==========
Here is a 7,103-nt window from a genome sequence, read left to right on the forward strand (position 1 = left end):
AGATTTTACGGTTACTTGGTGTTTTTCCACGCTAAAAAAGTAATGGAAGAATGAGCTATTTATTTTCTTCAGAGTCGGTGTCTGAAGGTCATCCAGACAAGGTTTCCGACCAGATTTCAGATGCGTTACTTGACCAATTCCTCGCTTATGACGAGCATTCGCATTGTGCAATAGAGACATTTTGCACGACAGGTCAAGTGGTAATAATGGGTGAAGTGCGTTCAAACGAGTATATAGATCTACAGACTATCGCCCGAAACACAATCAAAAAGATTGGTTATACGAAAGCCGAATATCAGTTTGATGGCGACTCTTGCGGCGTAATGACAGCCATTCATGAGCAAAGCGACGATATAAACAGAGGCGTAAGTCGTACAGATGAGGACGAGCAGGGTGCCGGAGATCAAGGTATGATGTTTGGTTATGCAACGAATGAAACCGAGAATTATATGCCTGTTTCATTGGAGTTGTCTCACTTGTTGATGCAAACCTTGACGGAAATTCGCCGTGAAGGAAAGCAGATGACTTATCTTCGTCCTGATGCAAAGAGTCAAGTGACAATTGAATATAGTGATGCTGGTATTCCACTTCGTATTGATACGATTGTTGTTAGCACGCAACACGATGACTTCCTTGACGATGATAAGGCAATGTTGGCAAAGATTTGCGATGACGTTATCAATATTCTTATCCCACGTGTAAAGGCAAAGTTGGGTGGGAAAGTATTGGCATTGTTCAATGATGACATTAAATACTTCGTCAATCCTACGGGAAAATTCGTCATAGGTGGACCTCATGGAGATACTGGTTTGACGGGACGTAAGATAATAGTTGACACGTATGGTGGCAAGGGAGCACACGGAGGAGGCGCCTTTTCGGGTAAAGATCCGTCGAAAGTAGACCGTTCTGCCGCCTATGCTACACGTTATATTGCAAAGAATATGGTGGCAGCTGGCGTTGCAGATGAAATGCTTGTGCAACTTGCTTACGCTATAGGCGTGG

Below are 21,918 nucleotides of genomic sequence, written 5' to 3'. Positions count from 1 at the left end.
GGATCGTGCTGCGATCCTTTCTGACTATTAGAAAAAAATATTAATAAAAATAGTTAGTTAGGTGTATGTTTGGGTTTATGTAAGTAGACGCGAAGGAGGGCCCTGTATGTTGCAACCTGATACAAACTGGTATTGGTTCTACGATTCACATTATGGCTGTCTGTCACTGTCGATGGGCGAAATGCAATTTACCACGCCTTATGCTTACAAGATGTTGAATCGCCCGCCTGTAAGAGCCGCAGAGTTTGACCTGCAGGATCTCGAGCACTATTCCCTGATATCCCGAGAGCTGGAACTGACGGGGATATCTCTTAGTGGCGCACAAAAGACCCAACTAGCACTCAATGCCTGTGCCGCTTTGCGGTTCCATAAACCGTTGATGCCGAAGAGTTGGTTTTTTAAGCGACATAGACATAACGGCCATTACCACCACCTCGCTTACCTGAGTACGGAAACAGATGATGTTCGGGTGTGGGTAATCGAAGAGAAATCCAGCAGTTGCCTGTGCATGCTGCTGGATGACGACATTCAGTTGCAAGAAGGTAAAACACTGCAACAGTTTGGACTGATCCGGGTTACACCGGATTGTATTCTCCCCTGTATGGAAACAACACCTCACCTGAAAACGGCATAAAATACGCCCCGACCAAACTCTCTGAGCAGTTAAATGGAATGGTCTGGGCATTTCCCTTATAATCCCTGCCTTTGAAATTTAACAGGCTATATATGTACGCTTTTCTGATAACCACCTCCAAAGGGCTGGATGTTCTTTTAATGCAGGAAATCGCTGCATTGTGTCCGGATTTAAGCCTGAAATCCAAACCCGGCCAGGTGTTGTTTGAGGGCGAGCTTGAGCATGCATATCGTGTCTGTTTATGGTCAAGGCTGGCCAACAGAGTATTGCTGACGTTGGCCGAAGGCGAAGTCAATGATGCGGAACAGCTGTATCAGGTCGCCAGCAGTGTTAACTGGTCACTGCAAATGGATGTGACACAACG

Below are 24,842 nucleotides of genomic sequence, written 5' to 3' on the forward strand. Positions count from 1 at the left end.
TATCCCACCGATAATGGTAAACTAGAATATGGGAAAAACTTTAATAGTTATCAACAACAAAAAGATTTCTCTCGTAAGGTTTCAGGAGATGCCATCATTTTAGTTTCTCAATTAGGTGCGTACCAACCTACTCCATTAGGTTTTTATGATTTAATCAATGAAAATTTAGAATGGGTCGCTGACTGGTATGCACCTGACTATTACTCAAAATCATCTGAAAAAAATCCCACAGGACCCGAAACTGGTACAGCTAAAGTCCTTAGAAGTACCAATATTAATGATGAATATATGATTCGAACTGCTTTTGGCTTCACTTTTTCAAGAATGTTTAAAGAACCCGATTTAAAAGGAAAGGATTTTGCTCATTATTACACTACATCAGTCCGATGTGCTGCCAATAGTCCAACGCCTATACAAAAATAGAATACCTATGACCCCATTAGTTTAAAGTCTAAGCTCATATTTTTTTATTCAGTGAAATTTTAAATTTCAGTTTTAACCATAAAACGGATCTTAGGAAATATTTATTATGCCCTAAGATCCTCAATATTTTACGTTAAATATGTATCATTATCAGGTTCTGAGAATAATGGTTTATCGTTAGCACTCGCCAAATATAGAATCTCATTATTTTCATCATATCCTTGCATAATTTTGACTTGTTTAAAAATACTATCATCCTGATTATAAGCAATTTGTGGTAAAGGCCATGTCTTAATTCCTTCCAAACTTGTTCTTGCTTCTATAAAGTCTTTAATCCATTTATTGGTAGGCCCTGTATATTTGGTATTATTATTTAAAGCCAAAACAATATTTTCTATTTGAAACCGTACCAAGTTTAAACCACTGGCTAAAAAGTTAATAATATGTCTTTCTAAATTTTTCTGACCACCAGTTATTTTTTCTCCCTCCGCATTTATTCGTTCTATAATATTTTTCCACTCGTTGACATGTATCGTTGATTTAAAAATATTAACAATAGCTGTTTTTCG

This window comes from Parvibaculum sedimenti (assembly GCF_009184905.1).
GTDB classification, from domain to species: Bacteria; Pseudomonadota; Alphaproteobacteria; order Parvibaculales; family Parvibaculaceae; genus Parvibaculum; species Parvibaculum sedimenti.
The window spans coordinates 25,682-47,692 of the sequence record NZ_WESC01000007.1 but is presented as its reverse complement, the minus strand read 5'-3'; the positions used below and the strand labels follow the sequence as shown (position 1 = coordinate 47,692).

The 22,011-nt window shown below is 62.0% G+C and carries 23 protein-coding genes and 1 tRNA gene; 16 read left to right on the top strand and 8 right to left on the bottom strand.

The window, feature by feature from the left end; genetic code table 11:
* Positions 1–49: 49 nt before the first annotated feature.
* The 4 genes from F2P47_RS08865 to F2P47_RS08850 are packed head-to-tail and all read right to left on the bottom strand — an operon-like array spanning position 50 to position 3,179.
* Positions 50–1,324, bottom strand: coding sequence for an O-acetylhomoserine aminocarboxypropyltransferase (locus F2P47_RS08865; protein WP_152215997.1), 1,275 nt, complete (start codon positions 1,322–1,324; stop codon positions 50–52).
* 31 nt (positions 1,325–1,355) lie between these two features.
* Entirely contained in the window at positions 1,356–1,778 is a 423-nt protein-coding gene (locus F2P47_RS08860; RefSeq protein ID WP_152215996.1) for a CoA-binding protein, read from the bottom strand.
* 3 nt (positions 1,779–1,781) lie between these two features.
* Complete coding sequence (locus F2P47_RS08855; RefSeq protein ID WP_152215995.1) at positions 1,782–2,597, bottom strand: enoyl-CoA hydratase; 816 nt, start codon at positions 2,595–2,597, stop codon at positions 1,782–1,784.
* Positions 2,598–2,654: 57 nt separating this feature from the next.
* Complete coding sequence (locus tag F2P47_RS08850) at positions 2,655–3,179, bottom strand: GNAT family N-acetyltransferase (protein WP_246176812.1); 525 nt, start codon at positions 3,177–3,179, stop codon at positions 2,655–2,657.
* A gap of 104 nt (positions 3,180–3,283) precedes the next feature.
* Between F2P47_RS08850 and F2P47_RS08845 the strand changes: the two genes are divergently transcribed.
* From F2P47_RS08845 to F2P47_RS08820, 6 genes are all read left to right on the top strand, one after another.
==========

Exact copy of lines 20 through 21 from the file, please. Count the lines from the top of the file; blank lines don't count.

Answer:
* Complete coding sequence (locus tag F2P47_RS08850) at positions 2,655–3,179, bottom strand: GNAT family N-acetyltransferase (protein WP_246176812.1); 525 nt, start codon at positions 3,177–3,179, stop codon at positions 2,655–2,657.
* A gap of 104 nt (positions 3,180–3,283) precedes the next feature.